In re: Ronnie Vaughn
NOT PRECEDENTIAL PER CURIAM OPINION Coram: AMBRO, GREENAWAY JR. and SCIRICA, Circuit Judges. Total Pages: 2. BLD-231
Date Filed: 07/11/2017
UNITED STATES COURT OF APPEALS
FOR THE THIRD CIRCUIT
IN RE: RONNIE VAUGHN,
On a Petition for Writ of Mandamus from the
United States District Court for the Middle District of Pennsylvania
(Related to D.C. Civ. No. 1-16-cv-01072)
Submitted Pursuant to Rule 21, Fed. R. App. P.
May 11, 2017
Before: AMBRO, GREENAWAY, JR. and SCIRICA, Circuit Judges
(Opinion filed: July 11, 2017)
In June of 2016, Ronnie Vaughn filed a 28 U.S.C. § 2241 petition in the District
Court, claiming that his due process rights had been violated at a parole hearing when the
hearing examiner “proceeded forward with the hearing without all of the information that
was submitted to the Parole Commission . . . to score [him] correctly.” He filed an
This disposition is not an opinion of the full Court and pursuant to I.O.P. 5.7 does not
constitute binding precedent.
Date Filed: 07/11/2017
amended petition in December of 2016, claiming that “[t]he United States Parole
Commission conducted the hearing in an unconstitutional manner by not applying the
1987 Regulations and 1991 Guidelines to [his] initial hearing.” In April of 2017, the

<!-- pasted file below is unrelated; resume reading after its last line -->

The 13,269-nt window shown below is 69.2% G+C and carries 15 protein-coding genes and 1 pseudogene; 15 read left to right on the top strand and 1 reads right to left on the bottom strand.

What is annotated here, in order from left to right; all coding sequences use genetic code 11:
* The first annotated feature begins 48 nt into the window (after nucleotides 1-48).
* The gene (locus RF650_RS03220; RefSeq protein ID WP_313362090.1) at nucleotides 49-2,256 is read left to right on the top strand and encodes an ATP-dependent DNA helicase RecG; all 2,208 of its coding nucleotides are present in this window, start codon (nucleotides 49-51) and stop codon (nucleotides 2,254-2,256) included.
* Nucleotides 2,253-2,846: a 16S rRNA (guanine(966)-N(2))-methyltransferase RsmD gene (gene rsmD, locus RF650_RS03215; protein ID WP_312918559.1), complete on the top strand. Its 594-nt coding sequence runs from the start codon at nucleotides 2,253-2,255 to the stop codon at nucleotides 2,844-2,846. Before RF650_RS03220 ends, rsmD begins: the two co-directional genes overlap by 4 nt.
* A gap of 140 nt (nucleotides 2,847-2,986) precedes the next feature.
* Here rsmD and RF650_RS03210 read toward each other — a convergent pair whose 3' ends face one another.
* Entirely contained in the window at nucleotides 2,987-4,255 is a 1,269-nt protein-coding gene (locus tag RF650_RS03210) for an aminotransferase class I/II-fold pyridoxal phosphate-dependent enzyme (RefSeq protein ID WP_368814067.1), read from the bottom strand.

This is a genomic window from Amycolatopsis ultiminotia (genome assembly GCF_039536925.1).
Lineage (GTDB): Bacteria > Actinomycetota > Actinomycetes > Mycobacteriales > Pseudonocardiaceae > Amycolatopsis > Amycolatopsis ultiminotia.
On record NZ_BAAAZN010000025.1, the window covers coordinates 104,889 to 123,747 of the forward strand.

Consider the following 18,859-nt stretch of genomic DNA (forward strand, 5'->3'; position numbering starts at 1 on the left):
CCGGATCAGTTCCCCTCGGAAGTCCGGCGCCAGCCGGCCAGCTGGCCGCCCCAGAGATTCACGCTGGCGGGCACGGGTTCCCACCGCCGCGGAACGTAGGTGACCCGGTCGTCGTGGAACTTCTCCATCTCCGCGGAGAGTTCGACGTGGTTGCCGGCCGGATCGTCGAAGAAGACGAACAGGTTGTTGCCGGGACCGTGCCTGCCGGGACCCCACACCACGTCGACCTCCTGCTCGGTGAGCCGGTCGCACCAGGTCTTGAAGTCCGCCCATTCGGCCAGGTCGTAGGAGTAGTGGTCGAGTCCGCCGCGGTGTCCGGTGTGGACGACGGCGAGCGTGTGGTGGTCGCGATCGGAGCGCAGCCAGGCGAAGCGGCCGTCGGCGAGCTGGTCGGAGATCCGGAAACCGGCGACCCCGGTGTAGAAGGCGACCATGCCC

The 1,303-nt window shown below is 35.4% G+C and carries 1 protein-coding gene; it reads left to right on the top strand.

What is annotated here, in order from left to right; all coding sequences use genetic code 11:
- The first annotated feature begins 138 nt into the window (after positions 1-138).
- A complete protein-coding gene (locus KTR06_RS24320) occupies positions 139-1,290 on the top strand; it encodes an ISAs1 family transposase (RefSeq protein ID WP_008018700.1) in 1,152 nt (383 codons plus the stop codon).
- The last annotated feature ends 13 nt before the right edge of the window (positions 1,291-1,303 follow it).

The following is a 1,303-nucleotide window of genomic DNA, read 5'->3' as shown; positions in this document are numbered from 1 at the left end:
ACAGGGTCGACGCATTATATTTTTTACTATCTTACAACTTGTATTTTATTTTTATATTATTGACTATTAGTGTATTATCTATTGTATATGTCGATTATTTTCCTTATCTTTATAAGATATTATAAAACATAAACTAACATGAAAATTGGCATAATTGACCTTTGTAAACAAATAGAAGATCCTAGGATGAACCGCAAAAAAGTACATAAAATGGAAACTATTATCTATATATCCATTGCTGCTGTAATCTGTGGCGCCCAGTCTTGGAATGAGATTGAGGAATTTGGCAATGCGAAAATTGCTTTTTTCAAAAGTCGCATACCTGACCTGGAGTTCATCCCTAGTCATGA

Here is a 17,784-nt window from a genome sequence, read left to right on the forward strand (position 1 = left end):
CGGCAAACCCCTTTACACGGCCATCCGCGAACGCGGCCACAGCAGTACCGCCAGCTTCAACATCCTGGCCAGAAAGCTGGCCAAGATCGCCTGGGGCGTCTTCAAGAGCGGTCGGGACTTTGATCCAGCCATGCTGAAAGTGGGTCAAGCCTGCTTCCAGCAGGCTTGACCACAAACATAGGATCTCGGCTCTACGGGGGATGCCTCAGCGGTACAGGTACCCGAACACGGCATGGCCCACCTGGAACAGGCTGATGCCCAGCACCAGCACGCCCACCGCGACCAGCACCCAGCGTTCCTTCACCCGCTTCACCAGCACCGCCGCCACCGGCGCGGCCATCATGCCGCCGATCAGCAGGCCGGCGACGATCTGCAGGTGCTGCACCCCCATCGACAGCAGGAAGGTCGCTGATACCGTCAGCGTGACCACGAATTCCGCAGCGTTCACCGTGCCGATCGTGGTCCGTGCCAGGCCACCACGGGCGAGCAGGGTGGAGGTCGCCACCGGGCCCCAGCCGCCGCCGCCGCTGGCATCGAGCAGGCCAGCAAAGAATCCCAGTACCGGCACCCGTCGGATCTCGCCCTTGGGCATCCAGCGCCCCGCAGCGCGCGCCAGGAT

District Court denied Vaughn’s request for counsel—observing that “it is not clear that
the petition has arguable merit”—but has yet to resolve his § 2241 petition.
Meanwhile, in March of 2017, Vaughn filed this mandamus petition, claiming that
“[h]ad the parole board properly scored [him] he would have received parole on July 27,
2015.” He argues that the District Court’s delay in resolving his petition is “tantamount
to a failure to exercise jurisdiction,” and apparently seeks an order from this Court
directing the District Court to resolve it.
While we “may issue a writ of mandamus on the ground that undue delay is
tantamount to a failure to exercise jurisdiction,” Madden v. Myers, 102 F.3d 74, 79 (3d
Cir. 1996), only five months have passed since Vaughn filed his amended § 2241
petition. We also note that the District Court, just weeks ago, denied his request for
counsel. Though the five-month delay is concerning, it does not warrant mandamus
relief. See id. We are confident that the District Court will rule on his petition without
undue delay. His mandamus petition will be denied.
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